1 pound of boneless leg of lamb or shoulder, cut into 
     approximately 1 inch squares, with some fat kept on
1/2 yellow onion
2 tablespoons of vegetable oil
1/4 cup pomegranate juice
1 teaspoon of salt
1 teaspoon freshly ground black pepper
2-3 cloves of garlic, minced
3/4 teaspoon of cayenne pepper
Cumin salt (1 tablespoon kosher or sea salt and 1 teaspoon of ground cumin)

1.  Prepare the lamb. Process the onion into a paste in a food processor.  Add the pomegranate juice, garlic, oil salt and pepper to the onion paste and mix together.  Add the chunks of lamb in a bowl and cover with the marinade.  Cover the bowl with plastic wrap and set in the refrigerator at least 2 hours to marinate.

2.  Grill the lamb.  Soak wooden skewers for about 30 minutes.  Thread the pieces of lamb onto wooden skewers, leaving enough space between them so the meat browns..  Heat the grill on medium high.  Grill for about 2 minutes on the first side then turn, cooking for 7-8 minutes more, turning the skewers so that they get an even color.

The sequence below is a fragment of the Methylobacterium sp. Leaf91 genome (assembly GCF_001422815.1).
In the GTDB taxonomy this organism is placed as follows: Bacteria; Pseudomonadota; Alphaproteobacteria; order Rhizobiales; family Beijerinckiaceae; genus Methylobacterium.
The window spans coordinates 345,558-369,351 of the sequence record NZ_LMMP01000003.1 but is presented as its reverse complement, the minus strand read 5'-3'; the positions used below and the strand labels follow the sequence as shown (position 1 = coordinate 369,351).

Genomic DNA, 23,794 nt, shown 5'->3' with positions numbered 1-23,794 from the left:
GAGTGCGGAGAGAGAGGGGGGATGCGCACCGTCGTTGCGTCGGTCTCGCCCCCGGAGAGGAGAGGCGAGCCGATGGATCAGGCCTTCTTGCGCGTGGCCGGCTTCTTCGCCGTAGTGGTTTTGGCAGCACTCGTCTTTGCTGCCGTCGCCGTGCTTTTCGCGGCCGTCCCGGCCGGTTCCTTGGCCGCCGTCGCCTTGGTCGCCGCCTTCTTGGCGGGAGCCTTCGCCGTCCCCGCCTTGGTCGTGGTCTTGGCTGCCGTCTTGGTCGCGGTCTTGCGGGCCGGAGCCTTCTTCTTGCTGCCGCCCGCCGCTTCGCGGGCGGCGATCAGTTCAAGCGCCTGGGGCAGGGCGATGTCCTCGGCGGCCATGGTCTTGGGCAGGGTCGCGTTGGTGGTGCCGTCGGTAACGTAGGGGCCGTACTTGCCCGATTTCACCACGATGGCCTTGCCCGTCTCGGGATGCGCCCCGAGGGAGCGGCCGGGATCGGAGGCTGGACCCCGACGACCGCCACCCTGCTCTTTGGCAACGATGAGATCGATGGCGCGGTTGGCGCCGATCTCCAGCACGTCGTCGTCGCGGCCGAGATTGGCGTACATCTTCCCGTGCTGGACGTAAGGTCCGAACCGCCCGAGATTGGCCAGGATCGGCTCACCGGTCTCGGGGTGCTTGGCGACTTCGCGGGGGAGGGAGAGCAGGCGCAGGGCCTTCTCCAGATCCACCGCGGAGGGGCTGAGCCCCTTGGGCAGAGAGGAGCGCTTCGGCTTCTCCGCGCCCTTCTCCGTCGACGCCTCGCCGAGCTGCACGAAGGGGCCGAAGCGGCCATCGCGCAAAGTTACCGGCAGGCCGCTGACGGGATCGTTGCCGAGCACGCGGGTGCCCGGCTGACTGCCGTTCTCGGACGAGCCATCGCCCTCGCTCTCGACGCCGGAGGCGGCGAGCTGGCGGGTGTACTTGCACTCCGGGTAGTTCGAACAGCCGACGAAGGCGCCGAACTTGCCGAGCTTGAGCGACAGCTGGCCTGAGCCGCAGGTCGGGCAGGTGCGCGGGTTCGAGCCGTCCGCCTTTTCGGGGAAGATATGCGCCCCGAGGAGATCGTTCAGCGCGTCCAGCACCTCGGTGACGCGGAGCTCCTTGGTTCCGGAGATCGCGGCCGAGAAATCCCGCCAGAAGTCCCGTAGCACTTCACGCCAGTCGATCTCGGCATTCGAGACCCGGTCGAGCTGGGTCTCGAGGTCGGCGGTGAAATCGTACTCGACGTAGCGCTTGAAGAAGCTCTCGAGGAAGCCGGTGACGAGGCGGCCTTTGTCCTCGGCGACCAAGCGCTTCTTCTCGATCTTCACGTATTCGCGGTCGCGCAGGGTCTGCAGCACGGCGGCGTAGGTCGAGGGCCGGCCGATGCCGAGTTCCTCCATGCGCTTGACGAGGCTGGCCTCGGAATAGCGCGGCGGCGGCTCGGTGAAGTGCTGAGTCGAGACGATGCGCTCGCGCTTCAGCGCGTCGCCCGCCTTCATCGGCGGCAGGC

3. Finish the dish.  Combine the salt and cumin together.  Once the kebabs are cooked, sprinkle the cumin salt immediately on the kebabs as they come off the grill.  Serve with rice and flatbread.


Wednesday, June 10, 2015

Clams Calabria

Henry David Thoreau once wrote, "We found some large clams ... which the storm had torn up from the bottom, and cast ashore.  I selected one of the largest ....  I kindled a fire with a match and some paper, and cooked my clam on the embers for my dinner."  Once cooked, Thoreau remarked, "I found it sweet and savory, and at the whole with a relish."

That is the ideal way of finding claims ... strolling along the beach and finding them just waiting to be collected and eaten.  Henry David Thoreau lived from 1817 to 1862, when that was perhaps one of the more common ways one could find a clam.  He also had the blessing of being near a beach where clams could be washed ashore.

Alas, for me (and you), it is not the nineteenth century and my proximity to a beach (and I am guessing that yours) is way beyond walking distance.  It is much closer and much easier to simply walk the aisles of the local grocery store and give thanks for the fact that about 150 years after Henry David Thoreau, the modern distribution system enables those stores to provide large clams.